Bye Bye Windows Phone 8.1

Three and a half years ago I got the best phone I've ever had. A Lumia 1520 running Windows 8. Amazing screen, snappy performance, brilliant battery life, fantastic camera. And now Windows Phone 8 is dead. 


Ten years ago number one son was kind enough to bring me back a first generation iPhone from his travels in the US. It was the cheapest version with only 4G of storage, no 3G, no GPS, no proper email, and barely enough applications to fill the home screen. One of the first apps was a compass, that's how desperate they were to get things to put on there. And yet it was obviously the future.

I'd show mine to Microsoft folks at conferences and tell them it was going to eat their lunch and the response was usually that they knew this, but the folks upstairs didn't see it as a threat.  And anyway, how can you sell more copies of Windows and Office using a mobile phone? 

After a year version 2 of the iPhone brought 3G, GPS, an app store and proper email. I was second in the queue to get one at the O2 store. Around this time Microsoft seemed to think that the future was hexagonal menus.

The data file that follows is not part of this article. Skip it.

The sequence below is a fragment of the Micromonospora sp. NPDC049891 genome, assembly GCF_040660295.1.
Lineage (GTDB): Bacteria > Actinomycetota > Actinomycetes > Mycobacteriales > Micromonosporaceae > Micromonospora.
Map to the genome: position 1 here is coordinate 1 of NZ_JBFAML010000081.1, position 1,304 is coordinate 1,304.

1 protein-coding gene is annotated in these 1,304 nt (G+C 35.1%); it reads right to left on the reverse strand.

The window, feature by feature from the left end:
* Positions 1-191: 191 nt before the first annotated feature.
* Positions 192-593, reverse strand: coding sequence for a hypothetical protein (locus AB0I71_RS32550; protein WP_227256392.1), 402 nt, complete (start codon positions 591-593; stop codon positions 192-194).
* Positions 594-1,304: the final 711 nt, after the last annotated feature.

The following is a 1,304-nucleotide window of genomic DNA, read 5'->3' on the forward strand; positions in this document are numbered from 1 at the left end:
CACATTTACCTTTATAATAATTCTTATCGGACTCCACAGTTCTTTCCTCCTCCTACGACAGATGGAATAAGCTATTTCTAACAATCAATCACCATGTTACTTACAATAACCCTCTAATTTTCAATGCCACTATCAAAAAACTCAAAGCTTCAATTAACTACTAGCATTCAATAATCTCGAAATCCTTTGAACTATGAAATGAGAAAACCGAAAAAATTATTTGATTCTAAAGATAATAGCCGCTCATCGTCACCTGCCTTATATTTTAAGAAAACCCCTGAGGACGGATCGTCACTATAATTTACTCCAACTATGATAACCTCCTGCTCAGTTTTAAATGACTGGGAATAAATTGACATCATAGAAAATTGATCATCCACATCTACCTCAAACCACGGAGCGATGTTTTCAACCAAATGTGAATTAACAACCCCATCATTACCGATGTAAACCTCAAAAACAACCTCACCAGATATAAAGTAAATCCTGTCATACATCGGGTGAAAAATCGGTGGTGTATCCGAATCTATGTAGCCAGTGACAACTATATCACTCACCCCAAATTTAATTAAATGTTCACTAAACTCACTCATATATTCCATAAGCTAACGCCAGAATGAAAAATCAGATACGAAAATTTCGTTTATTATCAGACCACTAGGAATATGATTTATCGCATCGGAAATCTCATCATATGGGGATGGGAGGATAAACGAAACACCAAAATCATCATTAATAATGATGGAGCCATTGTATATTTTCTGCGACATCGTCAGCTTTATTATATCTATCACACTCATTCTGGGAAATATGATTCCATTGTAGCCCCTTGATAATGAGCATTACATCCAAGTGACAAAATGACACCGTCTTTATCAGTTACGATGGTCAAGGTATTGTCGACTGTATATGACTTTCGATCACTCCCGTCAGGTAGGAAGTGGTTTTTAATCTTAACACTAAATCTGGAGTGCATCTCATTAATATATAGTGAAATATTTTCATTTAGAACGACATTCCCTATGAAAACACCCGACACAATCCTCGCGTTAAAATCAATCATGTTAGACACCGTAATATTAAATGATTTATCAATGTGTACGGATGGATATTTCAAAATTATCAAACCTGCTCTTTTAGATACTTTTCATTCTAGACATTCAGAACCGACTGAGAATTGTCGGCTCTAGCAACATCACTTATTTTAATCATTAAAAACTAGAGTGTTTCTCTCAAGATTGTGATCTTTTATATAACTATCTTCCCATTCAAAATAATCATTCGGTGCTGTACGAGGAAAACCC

I got more worried. I even emailed Steve Balmer (and, to his credit, got a response). But nothing happened. The version of Windows Mobile that was supposed to solve all problems and re-discover the high-ground was suddenly pulled and replaced with not a lot.

Finally, Windows Phone 7 came along. I loved it. A genuine attempt to move the field forward. Quite a few others loved it too. Not enough to get back the all market that Windows Mobile used to have, but enough to build a sizeable user-base. 

Then, just as Windows Phone 7 was starting to get traction (I thought), along came Windows Phone 8. This was a staggering technical achievement. We now had "full fat" windows running on a phone platform. And it worked really well. Snag was, it needed new hardware. And Windows Phone 7 owners suddenly found that they didn't own the future any more. 

And by now Android was taking over where Windows Phone should have been, picking up the 80% of the market that Apple don't tend to bother with. Microsoft hit back by making compelling, wonderful, devices like my Lumia 1520. But it was all for nothing in the end. 

I still have my Lumia 1520. It now runs Windows 10, wonderfully well. The user interface is streets ahead of my iPhone. I can't use it in real life of course, because lots of the things that I want to use on a daily basis are either unavailable or don't work properly. But I'm going to hang on to it to show people when they pull our their latest "wonder phone".